Sections 164, 342 and 364—The Court is required to see not only that the forms under sections 164 and 364 of the Code of Criminal Procedure were complied with but the substance underneath was equally adhered to. There must not be any reason for doubt as to the truth of the statements, be it circumstantial or proved otherwise. In the circumstances it is difficult to deny the accused an opportunity to cross-examine the Magistrate who allegedly recorded the statements. Sadeque @ Sadequr Rahman vs State 61 DLR 498.
Sections 164 & 364-Presumption as to confession—Even though provision is there for making certain presumption in respect of a confession by an accused person produced before a Court taken in accordance with law and purporting to be signed by a Magistrate, having regard to the facts of the case it was injudicious to rely upon such confession without calling the Magistrate as a witness. In respect of a confession the Court is required to see not only that the forms under sections 164 and 364 CrPC were complied with but the substance underneath the law was equally adhered to—There must not be any reason for doubt as to the truth of the statements, be it circumstantial or proved otherwise. In this particular case it is difficult to deny accused appellants an opportunity to cross-examine the Magistrate who allegedly recorded their statements. Babul vs State 42 DLR (AD) 186.
Sections 164 and 364-All the formalities in recording the confessional statement were observed. The magistrate recording the confessional statement was satisfied that the confession was voluntary and free from taint. Facts revealed in confession substantially corroborate the prosecution story. State vs Mizanul Islam 40 DLR 58.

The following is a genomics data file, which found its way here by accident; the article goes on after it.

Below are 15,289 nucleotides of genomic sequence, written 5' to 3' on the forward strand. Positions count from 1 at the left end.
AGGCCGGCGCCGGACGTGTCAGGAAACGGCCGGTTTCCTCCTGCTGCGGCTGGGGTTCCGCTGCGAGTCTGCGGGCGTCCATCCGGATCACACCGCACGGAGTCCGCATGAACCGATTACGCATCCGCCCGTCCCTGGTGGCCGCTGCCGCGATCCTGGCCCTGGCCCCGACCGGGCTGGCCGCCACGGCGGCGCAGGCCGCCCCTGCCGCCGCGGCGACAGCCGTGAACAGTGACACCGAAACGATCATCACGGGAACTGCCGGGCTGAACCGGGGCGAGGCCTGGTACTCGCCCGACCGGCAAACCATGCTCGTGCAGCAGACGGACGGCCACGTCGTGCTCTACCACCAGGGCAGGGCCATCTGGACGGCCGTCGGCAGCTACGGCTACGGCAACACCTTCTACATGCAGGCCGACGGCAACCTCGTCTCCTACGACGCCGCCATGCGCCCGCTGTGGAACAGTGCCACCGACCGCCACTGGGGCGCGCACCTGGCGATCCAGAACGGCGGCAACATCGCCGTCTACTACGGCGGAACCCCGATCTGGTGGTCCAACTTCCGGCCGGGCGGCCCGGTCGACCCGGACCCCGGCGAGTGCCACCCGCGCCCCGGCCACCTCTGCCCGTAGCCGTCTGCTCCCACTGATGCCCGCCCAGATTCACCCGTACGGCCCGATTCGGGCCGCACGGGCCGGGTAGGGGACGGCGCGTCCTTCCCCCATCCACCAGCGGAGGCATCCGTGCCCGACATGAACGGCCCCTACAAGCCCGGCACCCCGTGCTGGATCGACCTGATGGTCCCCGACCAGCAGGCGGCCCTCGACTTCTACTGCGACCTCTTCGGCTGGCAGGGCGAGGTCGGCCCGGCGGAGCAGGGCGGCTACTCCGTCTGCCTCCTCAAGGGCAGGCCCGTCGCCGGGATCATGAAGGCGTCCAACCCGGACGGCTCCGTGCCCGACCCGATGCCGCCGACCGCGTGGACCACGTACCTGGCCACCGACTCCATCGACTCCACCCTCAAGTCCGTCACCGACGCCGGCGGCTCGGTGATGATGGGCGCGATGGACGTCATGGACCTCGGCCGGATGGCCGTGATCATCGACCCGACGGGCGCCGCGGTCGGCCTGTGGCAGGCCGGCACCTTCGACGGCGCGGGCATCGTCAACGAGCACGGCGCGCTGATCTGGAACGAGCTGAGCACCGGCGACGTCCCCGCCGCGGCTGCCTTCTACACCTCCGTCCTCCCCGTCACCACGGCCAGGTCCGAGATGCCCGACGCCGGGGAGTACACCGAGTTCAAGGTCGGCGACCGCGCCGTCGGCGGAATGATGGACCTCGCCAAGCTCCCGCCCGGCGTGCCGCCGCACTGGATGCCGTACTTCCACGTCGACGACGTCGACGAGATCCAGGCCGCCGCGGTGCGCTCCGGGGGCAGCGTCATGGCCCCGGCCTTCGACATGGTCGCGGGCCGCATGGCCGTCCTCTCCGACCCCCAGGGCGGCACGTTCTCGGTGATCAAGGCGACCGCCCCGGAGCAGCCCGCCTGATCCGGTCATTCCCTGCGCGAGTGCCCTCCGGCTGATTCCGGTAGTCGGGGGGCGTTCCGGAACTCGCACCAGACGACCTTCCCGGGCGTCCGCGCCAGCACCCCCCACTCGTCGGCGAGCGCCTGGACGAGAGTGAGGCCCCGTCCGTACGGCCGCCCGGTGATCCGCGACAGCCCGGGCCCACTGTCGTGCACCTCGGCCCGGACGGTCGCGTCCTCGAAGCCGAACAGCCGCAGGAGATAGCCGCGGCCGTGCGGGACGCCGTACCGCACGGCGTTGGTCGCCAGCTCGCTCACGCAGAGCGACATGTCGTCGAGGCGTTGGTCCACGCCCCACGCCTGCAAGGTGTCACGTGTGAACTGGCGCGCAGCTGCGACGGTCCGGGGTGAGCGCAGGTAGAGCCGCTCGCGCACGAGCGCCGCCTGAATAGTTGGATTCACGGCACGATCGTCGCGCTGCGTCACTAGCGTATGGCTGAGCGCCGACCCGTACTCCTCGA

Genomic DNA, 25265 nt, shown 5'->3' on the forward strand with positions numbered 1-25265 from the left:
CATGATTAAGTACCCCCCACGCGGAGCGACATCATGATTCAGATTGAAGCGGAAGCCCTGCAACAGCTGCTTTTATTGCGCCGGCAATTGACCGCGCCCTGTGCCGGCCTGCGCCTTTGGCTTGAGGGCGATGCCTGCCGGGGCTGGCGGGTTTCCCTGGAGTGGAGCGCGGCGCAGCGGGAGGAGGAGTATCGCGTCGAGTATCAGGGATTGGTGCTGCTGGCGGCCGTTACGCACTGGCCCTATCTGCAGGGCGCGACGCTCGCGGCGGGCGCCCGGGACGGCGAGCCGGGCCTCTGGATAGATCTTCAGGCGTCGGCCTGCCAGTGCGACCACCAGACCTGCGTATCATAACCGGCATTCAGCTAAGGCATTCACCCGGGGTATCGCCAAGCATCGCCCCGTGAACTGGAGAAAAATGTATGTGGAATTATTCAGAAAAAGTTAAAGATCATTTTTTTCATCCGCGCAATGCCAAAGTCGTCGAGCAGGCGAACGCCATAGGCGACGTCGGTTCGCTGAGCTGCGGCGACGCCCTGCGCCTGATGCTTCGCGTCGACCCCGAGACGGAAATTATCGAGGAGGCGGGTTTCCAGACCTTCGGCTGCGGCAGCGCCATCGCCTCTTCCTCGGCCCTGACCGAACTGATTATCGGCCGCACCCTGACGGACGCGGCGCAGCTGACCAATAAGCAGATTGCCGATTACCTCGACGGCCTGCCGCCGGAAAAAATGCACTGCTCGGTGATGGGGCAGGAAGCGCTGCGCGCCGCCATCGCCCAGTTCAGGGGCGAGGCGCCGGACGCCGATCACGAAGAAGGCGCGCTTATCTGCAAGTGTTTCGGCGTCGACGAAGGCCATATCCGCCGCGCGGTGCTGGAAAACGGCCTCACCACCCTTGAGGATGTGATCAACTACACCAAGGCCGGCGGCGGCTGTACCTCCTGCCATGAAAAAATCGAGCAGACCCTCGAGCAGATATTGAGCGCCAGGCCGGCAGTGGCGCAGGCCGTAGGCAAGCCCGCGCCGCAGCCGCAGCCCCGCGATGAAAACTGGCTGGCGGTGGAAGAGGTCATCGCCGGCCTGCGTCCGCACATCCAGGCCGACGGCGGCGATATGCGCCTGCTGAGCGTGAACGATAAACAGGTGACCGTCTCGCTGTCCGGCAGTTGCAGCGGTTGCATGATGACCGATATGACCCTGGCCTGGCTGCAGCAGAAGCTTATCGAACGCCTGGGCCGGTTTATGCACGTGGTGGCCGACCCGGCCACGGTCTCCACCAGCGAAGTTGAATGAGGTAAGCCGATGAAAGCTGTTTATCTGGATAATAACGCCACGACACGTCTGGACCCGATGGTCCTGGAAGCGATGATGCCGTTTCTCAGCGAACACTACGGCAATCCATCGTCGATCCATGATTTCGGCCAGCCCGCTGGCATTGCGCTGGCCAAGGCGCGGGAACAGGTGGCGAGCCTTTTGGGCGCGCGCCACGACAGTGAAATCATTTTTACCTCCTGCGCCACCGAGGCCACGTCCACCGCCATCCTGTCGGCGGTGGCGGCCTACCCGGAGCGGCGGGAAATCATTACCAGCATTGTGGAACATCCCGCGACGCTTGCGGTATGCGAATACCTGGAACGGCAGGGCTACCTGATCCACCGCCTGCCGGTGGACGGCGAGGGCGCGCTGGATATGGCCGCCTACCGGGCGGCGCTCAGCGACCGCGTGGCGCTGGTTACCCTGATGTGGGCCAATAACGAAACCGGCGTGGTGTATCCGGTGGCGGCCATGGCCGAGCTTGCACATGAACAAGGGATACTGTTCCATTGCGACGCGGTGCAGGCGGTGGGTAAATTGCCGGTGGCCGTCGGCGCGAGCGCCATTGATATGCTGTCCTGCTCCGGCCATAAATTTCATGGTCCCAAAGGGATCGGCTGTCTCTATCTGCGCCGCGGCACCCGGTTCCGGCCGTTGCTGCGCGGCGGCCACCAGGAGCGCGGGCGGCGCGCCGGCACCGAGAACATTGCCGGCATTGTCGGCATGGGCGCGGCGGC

Sections 164 and 364-No hard and fast rule as to the time to be given to the accused for reflection before confession. Ratan Kha vs State 40 DLR 186.
Sections 164 and 364—Confession— Statement not recorded in the language of the maker but in the language of the Magistrate—Accused admitted nothing. State vs Abdur Rashid 40 DLR (AD) 106.
Sections 164 and 364-Giving of remand of the confessing accused after recording his confessional statements is against the principle of law and as such the prosecution cannot get any benefit out of the confessional statements. Shah Alam vs State 52 DLR 566.
Sections 164 & 533—Confession—Noncompliance with provisions for recording confession, effect of—In a case of non-compliance with the provisions of section 164 CrPC on material points, no question of any substantial compliance would arise. Certificate given by the Magistrate as to what had happened, how he warned, gave time for reflection, yet how the accused insisted on making the confessional statement ought to be treated as conclusive evidence of facts therein unless shown to be otherwise.
Section 533 CrPC is the curable section but it would not cure a non-compliance if the error had injured the accused in the defence on merits. Thus, when the statements were not even’ read out to him or could not possibly be read over to him for him to admit or to deny or to examine its correctness or not even shown to him and signed by him, specially when the said are made against his interest and would be used against him, it could not be said that the said would be cured under section 533 CrPC. Abdul Hakim vs State 43 DLR 291.
Sections 164 and 537—The recording Magistrate did not make any genuine effort to find out the real character of the confession.
Omissions in the filling up of many paragraphs cast serious doubt upon the voluntary character of confessional statement.